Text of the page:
A Systematic Review of File Sharing in Mobile Devices Using Peer-To-Peer Systems


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A Systematic Review of File Sharing in Mobile Devices Using Peer-To-Peer Systems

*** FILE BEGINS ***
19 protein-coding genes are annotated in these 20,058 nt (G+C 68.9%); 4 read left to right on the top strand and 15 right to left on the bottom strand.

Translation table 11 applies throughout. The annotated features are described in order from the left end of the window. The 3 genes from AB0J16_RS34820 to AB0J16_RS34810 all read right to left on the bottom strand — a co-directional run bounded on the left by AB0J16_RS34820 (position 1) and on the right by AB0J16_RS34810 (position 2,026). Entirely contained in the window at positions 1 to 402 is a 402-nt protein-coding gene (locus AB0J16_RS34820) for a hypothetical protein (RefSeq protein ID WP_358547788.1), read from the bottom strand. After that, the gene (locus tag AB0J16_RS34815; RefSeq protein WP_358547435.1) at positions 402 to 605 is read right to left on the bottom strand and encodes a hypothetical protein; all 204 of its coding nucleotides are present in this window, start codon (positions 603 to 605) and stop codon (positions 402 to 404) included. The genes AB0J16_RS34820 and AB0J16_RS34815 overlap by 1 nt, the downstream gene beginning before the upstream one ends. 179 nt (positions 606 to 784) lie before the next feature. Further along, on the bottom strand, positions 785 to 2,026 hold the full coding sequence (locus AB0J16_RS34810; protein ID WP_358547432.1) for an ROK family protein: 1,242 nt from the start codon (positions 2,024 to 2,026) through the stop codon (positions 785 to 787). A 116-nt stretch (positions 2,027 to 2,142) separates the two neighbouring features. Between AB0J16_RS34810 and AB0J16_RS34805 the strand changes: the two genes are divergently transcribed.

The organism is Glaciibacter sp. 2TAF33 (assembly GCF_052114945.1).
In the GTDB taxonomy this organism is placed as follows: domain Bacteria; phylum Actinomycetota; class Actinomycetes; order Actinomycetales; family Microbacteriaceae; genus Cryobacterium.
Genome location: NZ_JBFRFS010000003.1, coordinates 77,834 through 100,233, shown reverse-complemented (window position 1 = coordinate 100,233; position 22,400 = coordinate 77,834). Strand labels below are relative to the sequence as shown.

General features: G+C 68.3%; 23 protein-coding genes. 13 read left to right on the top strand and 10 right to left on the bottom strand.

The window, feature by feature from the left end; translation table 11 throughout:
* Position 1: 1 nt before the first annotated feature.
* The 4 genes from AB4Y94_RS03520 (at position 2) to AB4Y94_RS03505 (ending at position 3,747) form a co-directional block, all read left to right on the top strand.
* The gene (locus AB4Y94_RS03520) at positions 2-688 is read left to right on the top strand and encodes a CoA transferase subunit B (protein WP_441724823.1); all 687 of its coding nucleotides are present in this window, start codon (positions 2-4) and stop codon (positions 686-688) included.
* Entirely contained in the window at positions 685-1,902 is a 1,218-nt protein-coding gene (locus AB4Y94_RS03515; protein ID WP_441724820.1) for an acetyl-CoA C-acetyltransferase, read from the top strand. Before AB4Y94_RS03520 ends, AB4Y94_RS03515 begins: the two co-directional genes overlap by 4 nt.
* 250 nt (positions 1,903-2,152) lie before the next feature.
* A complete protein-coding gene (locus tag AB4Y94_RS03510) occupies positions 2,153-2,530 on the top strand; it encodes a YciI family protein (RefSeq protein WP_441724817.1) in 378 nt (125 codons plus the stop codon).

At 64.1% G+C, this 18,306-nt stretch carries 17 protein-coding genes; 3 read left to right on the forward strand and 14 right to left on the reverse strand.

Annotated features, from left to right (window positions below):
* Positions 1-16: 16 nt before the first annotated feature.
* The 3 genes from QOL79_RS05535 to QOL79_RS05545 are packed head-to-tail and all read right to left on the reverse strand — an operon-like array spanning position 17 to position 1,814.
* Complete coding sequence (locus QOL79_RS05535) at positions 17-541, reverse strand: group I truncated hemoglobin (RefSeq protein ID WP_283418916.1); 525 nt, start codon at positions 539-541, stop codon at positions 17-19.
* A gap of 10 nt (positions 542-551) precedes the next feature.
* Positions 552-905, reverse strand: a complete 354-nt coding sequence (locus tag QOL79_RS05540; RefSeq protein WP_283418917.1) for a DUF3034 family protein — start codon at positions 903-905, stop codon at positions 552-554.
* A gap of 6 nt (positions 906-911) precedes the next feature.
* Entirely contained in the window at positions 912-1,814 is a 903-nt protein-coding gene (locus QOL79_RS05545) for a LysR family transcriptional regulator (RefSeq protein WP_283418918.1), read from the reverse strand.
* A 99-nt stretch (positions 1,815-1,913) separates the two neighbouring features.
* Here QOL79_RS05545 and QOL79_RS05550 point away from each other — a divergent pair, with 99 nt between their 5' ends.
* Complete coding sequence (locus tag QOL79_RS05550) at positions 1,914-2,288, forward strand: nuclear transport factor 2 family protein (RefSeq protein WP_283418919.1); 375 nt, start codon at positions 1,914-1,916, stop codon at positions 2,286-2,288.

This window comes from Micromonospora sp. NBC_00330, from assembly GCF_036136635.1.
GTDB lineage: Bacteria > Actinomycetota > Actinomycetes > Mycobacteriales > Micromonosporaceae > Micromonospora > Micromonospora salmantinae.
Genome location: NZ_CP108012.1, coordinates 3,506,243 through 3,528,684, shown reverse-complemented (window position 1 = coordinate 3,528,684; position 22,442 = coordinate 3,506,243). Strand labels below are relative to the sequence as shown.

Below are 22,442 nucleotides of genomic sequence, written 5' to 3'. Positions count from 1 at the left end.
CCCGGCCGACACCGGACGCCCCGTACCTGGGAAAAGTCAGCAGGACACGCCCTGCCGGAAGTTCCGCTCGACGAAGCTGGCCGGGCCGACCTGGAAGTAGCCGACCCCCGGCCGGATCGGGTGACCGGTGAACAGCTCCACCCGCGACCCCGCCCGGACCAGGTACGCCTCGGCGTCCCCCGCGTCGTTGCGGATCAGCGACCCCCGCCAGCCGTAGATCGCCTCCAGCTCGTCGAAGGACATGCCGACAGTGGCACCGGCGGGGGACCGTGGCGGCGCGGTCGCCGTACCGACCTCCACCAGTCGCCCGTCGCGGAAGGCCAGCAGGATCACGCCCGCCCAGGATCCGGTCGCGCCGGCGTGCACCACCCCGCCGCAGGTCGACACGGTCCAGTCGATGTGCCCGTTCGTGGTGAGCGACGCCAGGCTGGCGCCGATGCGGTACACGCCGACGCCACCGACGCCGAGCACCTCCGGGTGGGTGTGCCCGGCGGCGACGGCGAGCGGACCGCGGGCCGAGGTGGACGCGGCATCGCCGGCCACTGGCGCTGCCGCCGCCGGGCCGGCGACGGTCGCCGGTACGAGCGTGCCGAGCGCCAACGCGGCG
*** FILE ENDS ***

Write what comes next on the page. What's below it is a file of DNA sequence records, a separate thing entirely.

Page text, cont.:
www.ccsenet.org/cis Computer and Information Science Vol. 4, No. 1; January 2011  ISSN 1913-8989 E-ISSN 1913-8997 28 A Systematic Review of File Sharing in Mobile Devices Using Peer-To-Peer Systems Waheed Yasin (Corresponding author) Faculty of Computer Science and Information Technology Universiti Putra Malaysia 43400 UPM, Serdang, Selangor Darul Ehsan, Malaysia Tel: 60-17-294-9240 E-mail: waheedos80@yahoo.com Hamidah Ibrahim Faculty of Computer Science and Information Technology Universiti Putra Malaysia 43400 UPM, Serdang, Selangor Darul Ehsan, Malaysia Tel: 60-3-8946-8946-6510 E-mail: hamidah@fsktm.upm.edu.my  Nor Asila Wati Abdul Hamid Faculty of Computer Science and Information Technology Universiti Putra Malaysia 43400 UPM, Serdang, Selangor Darul Ehsan, Malaysia Tel: 60-3-8946-8947-1749 E-mail: asila@fsktm.upm.edu.my  Nur Izura Udzir Faculty of Computer Science and Information Technology Universiti Putra Malaysia 43400 UPM, Serdang, Selangor Darul Ehsan, Malaysia Tel: 60-3-8946-8946-6521 E-mail: izura@fsktm.upm.edu.my Abstract Deployment of file sharing systems on wireless networks introduces several challenges specially when mobility comes into view. Thus, many researches have been performed in this field. The aim of this paper is to perform a systematic review on the existing solutions for file sharing in mobile devices based on Peer-to-Peer or shortly P2P approach. Five approaches are presented that are based on unstructured P2P systems; structured P2P system; mobile-to-mobile technique; tree-structured based; and incentive. These approaches of file sharing can work on one of the two wireless network configurations which are Mobile Ad Hoc Network (MANET) and infrastructure  based network. Furthermore, we discussed the advantages and limitations of these approaches. Finally, this paper concludes with some insights for research directions in this area. Keywords: Peer-to-Peer, Mobile Ad Hoc, Structured P2P, Unstructured P2P, Distributed Hash Table 1. Introduction File sharing is the process of making files (e.g. documents, audio, video, etc) available to others. This service is easily available in wired networks; however due to the fast growth of wireless networks, it is not possible to  provide only a fixed access to the users. On the other hand, Personal Digital Assistants (PDAs) became so developed and have almost the same abilities of desktop computers. A key point has to be mentioned is that users are moving to a more and more mobile-connected world (Molina, Pileggi, Esteve, & Palau, 2009). The challenge is how to provide file sharing on mobile devices. There are two different ways for configuring a mobile network which are infrastructure based and Ad hoc (Chan, Li, & Chen, 2009). The infrastructure based needs a preexisting infrastructure such as the availability of Access  www.ccsenet.org/cis Computer and Information Science Vol. 4, No. 1; January 2011  Published by Canadian Center of Science and Education 29 Points (APs); however, this is not applicable in such network where the users connect and disconnect dynamically. Such system called Mobile Ad hoc Network (MANET), where there is no need for preexisting infrastructures. Although, mobile devices became so developed, they have some limitations such as:    Limited processing power    Limited memory capacity    Operator constraints    Some of them may have different capabilities There are several connectivity options available in wireless environment such as General Packet Radio Service (GPRS) (Ghribi & Logrippo, 2000), Bluetooth (http://www.bluetooth.com), Wi-Fi (http://www.wifinotes. com/IEEE-802.11.html), and Universal Mobile Telecommunications System (UMTS) (http://www.umtsinfo. co.uk/umtsstandards.html). The challenge is how to provide file sharing in mobile environment. Thus, many approaches have been adopted to provide file sharing for mobile devices, such as Peer-to-Peer (P2P) approach, which is the most popular approach. The aim of this paper is to review the technologies of file sharing in two areas of networks, MANET and mobile devices based on P2P approach. This paper is organized as follows: In section 2, Peer-to-Peer approach is briefly presented. The existing solutions for file sharing in mobile environment are presented in section 3. In section 4, these solutions are compared according to our discussion. In section 5, the conclusion of this paper is summarized; also insights of research directions in this area are given. 2. P2P Approach P2P defines a way to communicate between two computers in which the same protocol is used, and each computer has equivalent capabilities and responsibilities. Several protocols have been proposed for P2P approach such as Pastry (Gkantsidis & Rodriguez, 2005) and CAN (Katti et al., 2008); however, these protocols may not be reliable in wireless environment, due to some reasons such as high failure rates, excessive overheads, and mobility (X. Li & Ji, 2009). Figure 1 illustrates a P2P overlay on a MANET. The black circles refer to the nodes which are joining the overlay network, while the others are not joining the overlay. The dashed lines show logical links in the overlay network. 3. P2P on Mobile Devices P2P networks are decentralized and dynamic, which make it suitable for MANET. Also, there are some advantages of P2P architecture that make it a suitable network technology for mobile systems such as reliability, easy one to one information exchanging, and distribution of resources (Abiona et al., 2009). A user may ask why a P2P system is desirable, while he can easily exchange files with others through Bluetooth connectivity. The answer is that Bluetooth connectivity is established only between two users who know each other and decide to exchange files between their devices after comparing their contents. P2P systems enable mobile peers to establish communications over wireless links based on proximity (Palazzi, Bujari, & Cervi, 2009). For more clarification, assume that a user  A  has a file  x  and wants to get a file  y .  A  usually takes a train to go to his office. During that he passes by a lot of other device users. Imagine that  A  will pass by a user  B , who has the file  y  in his device or may sit next to a user C  , who wants to get the file  x . Because of their closeness, it would be easy for a suitable file sharing application to use the Bluetooth connectivity on mobile devices for the users  A ,  B  and C   to exchange  x  and  y  files. Design issues and implementations details of such P2P file sharing applications have been proposed in (Palazzi et al., 2009), which is called Mobile-to-Mobile Share (M2MShare). This application is based on Java J2ME. M2MShare adopted Bluetooth connectivity rather than Wi-Fi technology due to power consumption reasons, where it has been found that Bluetooth consumes less than 200 mW; while Wi-Fi consumes more than 650 mW, when employing two communication chips which are CSR BlueCore2 and Conexant CX53111. Figure 2 illustrates a power consumption comparison between Bluetooth and Wi-Fi (Palazzi et al., 2009). M2MShare has some limitations such as it does not provide the ability of interrupt and resume downloads. Also, M2MShare shares a file as one unit. That means if the file is available on many mobile devices, it can be downloaded only from one mobile device. In this section, we review five different P2P approaches which have been adopted in mobile environment, that are unstructured-based P2P approach, structured-based P2P approach, tree-structure based P2P approach using  www.ccsenet.org/cis Computer and Information Science Vol. 4, No. 1; January 2011  ISSN 1913-8989 E-ISSN 1913-8997 30 distributed hash table, P2P systems based on direct mobile-to-mobile technique, and finally P2P systems based on incentive approach. 3.1 P2P Systems Based on Unstructured Approach Peers in unstructured P2P systems are unaware of resources neighboring peers; instead of that they determine search requests using flooding techniques (Jin & Jiang, 2007). Gnutella (S. -. R. Li, Yeung, & Ning Cai, 2003) is the most popular protocol of unstructured P2P, which is more flexible than the structured P2P protocol when it is used in mobile environment (Ting Li, Hong Ji, Jingqing Mei, Yi Li, & Chao Hu, 2009); however message redundancy is one of its drawbacks. The proposed mechanism in (Ting Li et al., 2009) has applied Gnutella as the basic P2P protocol to construct a file sharing system. In this paper we call this proposed mechanism as TingLi2009. The control overhead which is imposed by Gnutella in mobile environment has been also analyzed in (Ting Li et al., 2009). Establishing connection operations in Gnutella consume bandwidth. Table I shows the parameters that are used to estimate the  bandwidth consumption for establishing a connection. The total number of messages T  total   srcinated from one discovery Ping, including the respondent Pongs, can be calculated using equation (1) where h TTL  refers to the Time to Live (TTL) of discovery Ping message, c  indicates the connection degree of peers, which is also the maximum value of the connections at each peer. (1) Figure 3 illustrates a Gnutella file discovery process, and presents an example of zigzag routing problem (Corberán, Mota, & Sanchis, 2006), where node 1 requires the file “bestmusic.mp4”. Thus, it first sends a query message to its logical neighbor node 3. After receiving the query message, node 3 looks into the local storage according to the information contained in the query message. Because of the requested file does not exist in node 3, the query message is forwarded to node 4. At node 4, the requested file also does not exist; thus, the query message is forwarded to node 7. The query message will be forwarded since the value of its TTL field is greater than 0. Eventually, the file “bestmusic.mp4” is found at node 7. Then node 7 replies a Query-Hit message back to node 1. In the end of file discovery procedure, node 1 could perform download procedure. The logical connection for the query message is “1-3-4-7”; however, a P2P connection is created on several physical hops. Thus, to transmit a message from one peer to another, it has to pass through intermediate nodes in the network. As illustrated in Figure 3, the physical path followed by the query message from node 1 to node 7 is “1-2-3-5-4-5-6-7”. The link between node 4 and node 5 is always passed twice, and it is the zigzag routing  problem. As we mentioned earlier maintaining P2P connection generates traffic which may consume up to 34% of  bandwidth (Ting Li et al., 2009), which is considered as the bottleneck for deploying Gnutella file sharing system over MANETs especially when there is a heavy traffic. The cross-layer protocol proposed in TingLi2009 mechanism is based on the reactive routing protocols in MANETs, and it has been compared to off-the-shelf  protocol which represents the system without any enhancement. Figure 4 illustrates the traffic generated by the P2P application at the MAC layer. It shows that TingLi2009 mechanism induces less control overhead than that of off-the-shelf approach for file discovery. 3.2 P2P Systems Based on Structured Approach Peers in structured P2P systems maintain information about resources offered by neighbors. Thus fewer messages are needed for answering queries. Moreover, structured P2P systems provide both low latency and load balancing. These systems are based on Distributed Hash Table (DHT) in which hash functions are used to map peers and shared content references. Structured P2P networks cause high signaling overhead. Chord (Ho et al., 2006) is a protocol which belongs to the class of structured P2P systems. DHT is a key point in Chord system which, uses one dimensional m-bit hash function and organizes peers using ring topology. Figure 5 illustrates a Chord Identifier in a P2P network where a part of ID space between a peer ID and its predecessor ID is the responsibility of each peer in the network. In order to answer queries, all peers have to identify at least their successor on the ring. Then messages can be routed with a simple routing system that does not scale. This drawback might result in using additional routing information which is called fingers that are stored at every single  peer. Using equation (2), the fingers for peer n  can be calculated (Kellerer, Kunzmann, Schollmeier, & Zöls, 2006). (2)  www.ccsenet.org/cis Computer and Information Science Vol. 4, No. 1; January 2011  Published by Canadian Center of Science and Education 31 A structured P2P networks for telecommunications and mobile environments based on Chord protocol using DHT have been presented in (Kellerer et al., 2006). In this paper we call it Wolfgang2006 mechanism. Structured P2P networks have some limitations such as causing high signaling overhead in highly dynamic networks with high churn rates, even if the participating peers do not initiate search requests. Wolfgang2006 mechanism proposed a Token Chord, which has some advantages such as stabilization especially for high churn rates, while, standard Chord is not able to update its successor lists rapidly. Figure 6 illustrates the performance of Token Chord compared to the Standard Chord. From Figure 6, it can be observed that the number of errors in the successor lists is noticeably smaller when token-based stabilization mechanism is used. 3.3 P2P Systems Based on Direct Mobile-to Mobile Technique In order to decrease structured P2P overhead, enhancements of structured P2P approaches to increase stability and availability in structured P2P network have been presented in (Popova, Herpel, Gerstacker, & Koch, 2008). These enhancements are based on exchanging data cooperatively between users in direct mobile-to-mobile (M2M2008) technique over available UMTS uplink channels, and integrating a P2P technique in UMTS networks. In (Popova et al., 2008), in order to enable the cooperative P2P technique in wireless networks, the idea of mesh architecture has been extended to Frequency Division Duplex (FDD). In this paper, this technique is called as M2M2008. The concept of M2M2008 technique is illustrated in Figure 7 considering an example that mobile terminals (MTs)  participate freely in file sharing. Each new user who is interested in downloading a certain file (e.g. “bestmusic.mp4”) establishes a connection to the Base Station (BS) and Radio Network Controller (RNC) in order to participate in M2M2008 file transfer. Also, in order to get a random packet from “bestmusic.mp4”, as well as information about neighboring M2M2008 peers, which are interested in “bestmusic.mp4” where either ‘‘Hello” packets, that may consumes bandwidth, or GPS (Global Positioning System) techniques, which provides information about M2M2008 peers whom exist in a certain range of the system, is used. Figure 8 illustrates the basic steps to establish a cooperative M2M2008 connection. A key point has to be mentioned about M2M2008 technique is that M2M2008 peers must be organized into groups. The group size is limited and each MT can be a member of only one group at a time, and members are not constrained to be from the same cell. Figure 9 illustrates a comparison of M2M2008 file sharing with conventional UMTS data transmission in high load (Popova et al., 2008). It can be observed that there is a significant reduction of the expected file download time, which is 142.3 sec. 3.4 P2P Systems Based on DHT and Tree-Structure Approach A file sharing system has been proposed for MANET in (Sözer, Tekkalmaz, & Korpeoglu, 2009) based on P2P approach, which is called in this paper as HMI2009 system. HMI2009 system uses a DHT and a tree-structure  based on the topology of the network in order to store and maintain peers’ locations and routing information. The underlying network layers are responsible to carry out the following basic functions, which are expected to be  performed by HMI2009 system.     Node detection     Nodes communication within the same range    Failure notification In addition to these functions, HMI2009 system utilizes a completely DHT which its keys include shared files’ names where these values are unique. For example, node Media Access Control (MAC) address and file’s path on that node might be considered as a way to grant values uniqueness. Also, DHT keys include important routing information. The basic mechanism of HMI2009 can be summarized as follows: (key, value) pairs are stored in a space with one dimension using uniform hash function to map each key on the “hashline” to a point  X  . In order to carry out this mapping, any hash might be used provided that this function is able to map the file name to a number within the range 0 and 1. However, the uniformity of the function might increase the fairness of information distribution  between nodes. All nodes in the MANET are responsible to store a partition of the hashline. That means the DHT records which match points that are belonged to this hashline partition.  www.ccsenet.org/cis Computer and Information Science Vol. 4, No. 1; January 2011  ISSN 1913-8989 E-ISSN 1913-8997 32 In this paper, the node which is responsible for a partition of the hashline including the point  X   is called  X  -Node. Also, we called the node which stores a file which its name is e.g. “bestmusic.mp4” as bestmusic.mp4-Node. For more clarification,  X  -Node keeps information such as index and location, while the file “bestmusic.mp4” is stored in bestmusic.mp4-Node. In HMI2009, the following steps are required to access a file:    Hashing the name of the required file (“bestmusic.mp4” in our case) in order to identify point  X   on the hashline.    Accessing Point  X  .    Determining the location of the file “bestmusic.mp4”, and the route to this location.    Accessing bestmusic.mp4-Node.    Downloading the file. The most important part of HMI2009 system is identifying the routes between nodes. HMI2009 system has been  proposed based on logical tree-structure approach in order to handle problems such as determining routes between nodes in MANET. For example, in order to access  X  -Node, this logical tree-structure approach can play a main role in performing that. Also, in order to determine the route to bestmusic.mp4-Node for file downloading, the information which is obtained from  X  -Node will assist in performing that. A key point has to be mentioned about HMI2009 system is that it assumes that loops are not allowed at application layer. Another assumption in HMI2009 system is that new nodes are not allowed to share the same file through more than one neighboring node. This assumption could be satisfied by applying network ID, and each node having this network ID has only one parent. Figure 10 illustrates an example of using HMI2009 in MANET with six nodes. In this example, we assume that node 3 searches for the file “bestmusic.mp4”. This file is stored in node 5. Thus, node 5 is called  bestmusic.mp4-Node. This file is mapped to a point  X   on partition of the hashline which is responsible by node 4. Thus, node 4 is the  X  -Node which determines the route from itself to the bestmusic.mp4-Node, node 5. First, in order to download the file “bestmusic.mp4”, node 3 has to reach node 4. Then, it can determine the route to node 5 where the file is located. As it has been mentioned earlier, HMI2009 system applies logical tree-structure approach in its network. As a result of that, each parent has to know its children, in addition to the hashline partitions which it is responsible for. For example, node 3 does not have children, and it knows that  X  -Node does not belong to the same hashline  partition. Thus, it forwards query message to its parent, node 1. When node 1 gets this query, it forwards the query to node 4 (  X  -Node) because the responsibility of the corresponding hashline segment was previously delegated to this node. As node 1 receives query message, it forwards this message to node 4 (  X  -Node), because this node is responsible for the hashline partition. Eventually, node 4 (  X  -Node) gives the route information to node 5 (bestmusic.mp4-Node). 3.5 P2P Systems Based on Incentive Approach An incentive mechanism is based on encouraging sharing and forwarding of data between intermediate nodes. A  proposed mechanism called Incite has been presented in (Mawji & Hassanein, 2009). In this paper we call this mechanism as Incite2009. Incite2009 implies cooperation between nodes based on their energy, and the performance (reputation) of the requesting node. Each node has a performance index which is based on how many times it has cooperated with others in both of sharing files and forwarding data. If the node has a low level of reputation, it has an incentive to cooperate in order to increase its reputation level. Assume that Client-Node refers to the node which wants to download a file, and Sever-Node refers to the node that is having this file. Client-Node sends a Request-Message to Server-Node including its reputation index. If the Server-Node decides to cooperate, it replies with an Agree-Message; else, it replies with a Disagree-Message. When the Server-Node decides to cooperate, it has to provide the Client-Node with the route information. This  procedure is performed by sending Forward-Message to any neighbor of Client-Node provided that this neighbor is ready to cooperate. This procedure is repeated until the Client-Node is contacted. At this point, the Client-Node sends Enqueue-Message to the Server-Node indicating that it is ready to download the file. If the path between Client-Node and Server-Node was not discovered, the last neighbor which agreed to cooperate sends a Failed-Message to the Client-Node. Figure 11 presents the algorithm of Incite2009 mechanism.